Now we should pay more attention about global warming. Due to global warming, too much rain some area. Some area dry. So these people suffer. Particularly like in Africa and some area in India and China also.Dalai Lama
As plant and animal species died en masse, tiny undersea amoebas called forams continued to reproduce, building sturdy shells out of calcium and other deep-sea minerals, just as they had for hundreds of millions of years. When each foram inevitably died – pulverized into seabed sediment – they kept a little piece of Earth’s ancient history alive in their fossilized shells.
For decades, scientists have studied those shells, finding clues about the ancient Earth’s ocean temperatures, its carbon budget and the composition of minerals spilling through the air and seas.
Now, in a new study published today (Sept. 10) in the journal Science, researchers have analyzed the chemical elements in thousands of foram samples to build the most detailed climate record of Earth ever – and it reveals just how dire our current climate situation is.
The new paper, which comprises decades of deep-ocean drilling missions into a single record, details Earth’s climate swings across the entire Cenozoic era – the 66-million-year period that began with the death of the dinosaurs and extends to the present epoch of human-induced climate change.
Slow-walking action on climate has almost the same impact as outright denial
As political leaders face growing calls for climate action, we must be careful to understand where investments in technological development are, in fact, a form of climate delay, masquerading as action.
A set of recent announcements around the development of a hyperloop train between Calgary and Edmonton and small modular reactors (SMRs) in Alberta were framed as a step forward in climate action.
But a closer consideration of the technologies involved, and the gap in the deployment of other, more realistic technologies, shows it’s better understood as a form of climate delayism.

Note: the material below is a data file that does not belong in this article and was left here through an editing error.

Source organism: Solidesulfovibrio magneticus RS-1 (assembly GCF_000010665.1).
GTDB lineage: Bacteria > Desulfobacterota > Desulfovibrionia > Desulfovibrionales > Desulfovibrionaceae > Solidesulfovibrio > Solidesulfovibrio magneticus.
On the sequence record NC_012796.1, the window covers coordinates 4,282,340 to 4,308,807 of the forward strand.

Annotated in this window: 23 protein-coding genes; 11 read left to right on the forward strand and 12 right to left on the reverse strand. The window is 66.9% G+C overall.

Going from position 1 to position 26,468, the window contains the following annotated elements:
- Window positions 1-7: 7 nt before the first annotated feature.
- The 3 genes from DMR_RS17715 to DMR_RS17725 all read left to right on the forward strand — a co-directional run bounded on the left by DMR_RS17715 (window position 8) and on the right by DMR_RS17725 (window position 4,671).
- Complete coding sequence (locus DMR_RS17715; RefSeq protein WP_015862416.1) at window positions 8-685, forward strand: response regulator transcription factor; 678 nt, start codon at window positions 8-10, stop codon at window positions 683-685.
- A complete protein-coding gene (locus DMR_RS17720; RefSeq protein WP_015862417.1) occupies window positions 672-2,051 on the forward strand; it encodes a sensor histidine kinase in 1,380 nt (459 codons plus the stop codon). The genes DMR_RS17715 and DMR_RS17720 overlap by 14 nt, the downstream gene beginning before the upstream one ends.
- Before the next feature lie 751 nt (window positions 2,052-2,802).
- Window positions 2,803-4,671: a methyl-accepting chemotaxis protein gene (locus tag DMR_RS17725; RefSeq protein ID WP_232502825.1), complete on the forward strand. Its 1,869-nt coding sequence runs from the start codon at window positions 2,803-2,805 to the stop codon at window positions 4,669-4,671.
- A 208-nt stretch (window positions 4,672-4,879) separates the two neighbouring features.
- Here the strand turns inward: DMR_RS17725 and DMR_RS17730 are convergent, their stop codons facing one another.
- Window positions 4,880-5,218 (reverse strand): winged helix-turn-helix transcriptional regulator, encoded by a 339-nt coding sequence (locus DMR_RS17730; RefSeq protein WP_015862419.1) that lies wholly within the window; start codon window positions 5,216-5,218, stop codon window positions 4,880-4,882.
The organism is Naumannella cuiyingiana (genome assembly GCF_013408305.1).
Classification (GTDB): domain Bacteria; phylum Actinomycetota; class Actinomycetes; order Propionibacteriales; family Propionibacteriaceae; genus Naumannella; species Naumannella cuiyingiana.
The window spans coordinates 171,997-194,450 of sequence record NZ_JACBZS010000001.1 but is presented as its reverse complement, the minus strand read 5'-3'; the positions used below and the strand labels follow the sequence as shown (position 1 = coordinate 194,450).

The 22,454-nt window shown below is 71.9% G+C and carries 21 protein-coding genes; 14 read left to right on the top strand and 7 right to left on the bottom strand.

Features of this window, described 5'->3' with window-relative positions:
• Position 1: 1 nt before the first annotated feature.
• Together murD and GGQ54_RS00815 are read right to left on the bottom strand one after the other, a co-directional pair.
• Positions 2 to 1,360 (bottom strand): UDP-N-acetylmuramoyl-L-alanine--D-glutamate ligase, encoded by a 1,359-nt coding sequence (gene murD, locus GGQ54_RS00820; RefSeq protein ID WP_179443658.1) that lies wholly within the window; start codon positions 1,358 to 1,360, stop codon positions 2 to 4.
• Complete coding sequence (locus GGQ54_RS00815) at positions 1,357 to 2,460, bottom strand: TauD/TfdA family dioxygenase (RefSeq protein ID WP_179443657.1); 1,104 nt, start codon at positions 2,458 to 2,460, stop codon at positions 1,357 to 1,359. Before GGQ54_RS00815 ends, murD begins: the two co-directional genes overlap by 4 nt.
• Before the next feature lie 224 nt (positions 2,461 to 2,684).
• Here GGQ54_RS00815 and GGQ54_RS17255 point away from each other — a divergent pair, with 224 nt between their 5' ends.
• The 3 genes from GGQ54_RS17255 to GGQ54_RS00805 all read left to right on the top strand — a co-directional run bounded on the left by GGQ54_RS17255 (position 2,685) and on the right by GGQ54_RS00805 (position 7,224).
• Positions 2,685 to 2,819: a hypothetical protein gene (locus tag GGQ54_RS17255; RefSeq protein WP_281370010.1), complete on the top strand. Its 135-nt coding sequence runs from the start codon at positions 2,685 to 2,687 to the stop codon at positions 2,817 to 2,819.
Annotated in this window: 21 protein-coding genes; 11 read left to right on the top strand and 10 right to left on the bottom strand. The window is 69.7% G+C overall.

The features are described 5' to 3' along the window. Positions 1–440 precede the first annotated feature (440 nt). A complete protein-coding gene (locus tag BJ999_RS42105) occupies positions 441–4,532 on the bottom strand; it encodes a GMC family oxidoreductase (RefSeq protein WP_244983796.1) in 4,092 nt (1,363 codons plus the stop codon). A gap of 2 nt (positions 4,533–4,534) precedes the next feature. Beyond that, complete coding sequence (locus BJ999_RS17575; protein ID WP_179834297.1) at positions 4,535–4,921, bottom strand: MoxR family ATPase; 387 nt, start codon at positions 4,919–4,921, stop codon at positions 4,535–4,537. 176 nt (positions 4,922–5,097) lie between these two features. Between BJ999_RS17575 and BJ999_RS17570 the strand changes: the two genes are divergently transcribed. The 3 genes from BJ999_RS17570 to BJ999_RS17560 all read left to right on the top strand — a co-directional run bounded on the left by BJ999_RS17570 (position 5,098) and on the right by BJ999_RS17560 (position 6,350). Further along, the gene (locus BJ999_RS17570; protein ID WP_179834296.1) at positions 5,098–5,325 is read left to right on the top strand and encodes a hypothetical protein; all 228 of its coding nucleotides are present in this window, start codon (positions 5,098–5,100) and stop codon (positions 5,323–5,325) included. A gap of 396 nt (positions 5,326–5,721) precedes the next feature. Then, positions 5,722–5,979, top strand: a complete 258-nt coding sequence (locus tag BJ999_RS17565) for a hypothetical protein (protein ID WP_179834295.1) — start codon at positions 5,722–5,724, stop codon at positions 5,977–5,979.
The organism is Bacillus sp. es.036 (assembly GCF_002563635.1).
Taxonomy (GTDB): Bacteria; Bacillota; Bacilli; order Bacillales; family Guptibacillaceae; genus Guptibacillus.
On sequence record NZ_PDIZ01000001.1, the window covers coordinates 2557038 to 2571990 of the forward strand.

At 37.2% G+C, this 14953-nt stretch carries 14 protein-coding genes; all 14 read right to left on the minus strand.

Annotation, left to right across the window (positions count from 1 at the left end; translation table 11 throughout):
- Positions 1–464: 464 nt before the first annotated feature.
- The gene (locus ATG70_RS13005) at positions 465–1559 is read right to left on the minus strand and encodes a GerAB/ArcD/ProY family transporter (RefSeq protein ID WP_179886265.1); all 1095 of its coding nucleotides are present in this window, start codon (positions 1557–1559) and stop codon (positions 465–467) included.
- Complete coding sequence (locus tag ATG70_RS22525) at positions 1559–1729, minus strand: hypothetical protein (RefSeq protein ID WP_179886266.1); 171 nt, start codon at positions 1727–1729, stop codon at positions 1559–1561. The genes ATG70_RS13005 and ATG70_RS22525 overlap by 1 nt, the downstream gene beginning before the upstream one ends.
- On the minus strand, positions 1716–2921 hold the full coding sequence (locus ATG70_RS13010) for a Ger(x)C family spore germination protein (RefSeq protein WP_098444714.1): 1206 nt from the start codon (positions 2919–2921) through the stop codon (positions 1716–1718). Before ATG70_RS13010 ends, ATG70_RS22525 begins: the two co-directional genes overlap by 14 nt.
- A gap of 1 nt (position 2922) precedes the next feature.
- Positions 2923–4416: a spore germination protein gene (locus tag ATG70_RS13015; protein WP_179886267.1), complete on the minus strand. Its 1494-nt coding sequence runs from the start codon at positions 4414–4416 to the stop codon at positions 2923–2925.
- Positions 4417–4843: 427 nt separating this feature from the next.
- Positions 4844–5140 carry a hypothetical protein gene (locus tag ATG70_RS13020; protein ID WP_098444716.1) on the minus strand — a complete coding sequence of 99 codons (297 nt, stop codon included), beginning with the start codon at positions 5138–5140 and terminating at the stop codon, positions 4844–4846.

Unlike outright climate denial, “climate delay” acknowledges the reality of a changing climate and the role of carbon emissions from human activity in climate change. But instead of actively working to deal with the issue, it seeks to create a debate about what should be done, who is responsible, and how we should allocate costs and benefits.
The end goal is to significantly delay action to reduce emissions.
It is an effective strategy. Slow-walking action on climate has almost the same impact as outright denial. Ensuring we remain bogged down in discussion means little actually happens, while leaders can claim they are taking action on climate.
— Guy Walton (@climateguyw) September 12, 2020
An extreme heatwave in @Siberia this summer created new methane “blowout” craters from rapidly thawing permafrost. What I hadn’t seen before were photos of pre-blowout mounds where the pressure from released methane expands the ground before the blowout. From @siberian_times pic.twitter.com/m4r6rKQj7O
— Randall Gates (@rgatess) September 12, 2020
When oil and gas-industry groups lobbied last year to overturn federal rules on leaks of natural gas, a major contributor to climate change, they argued that companies had emissions under control. But in private, they said something very different. https://t.co/uVhyhWHLg7
— NYT Climate (@nytclimate) September 12, 2020
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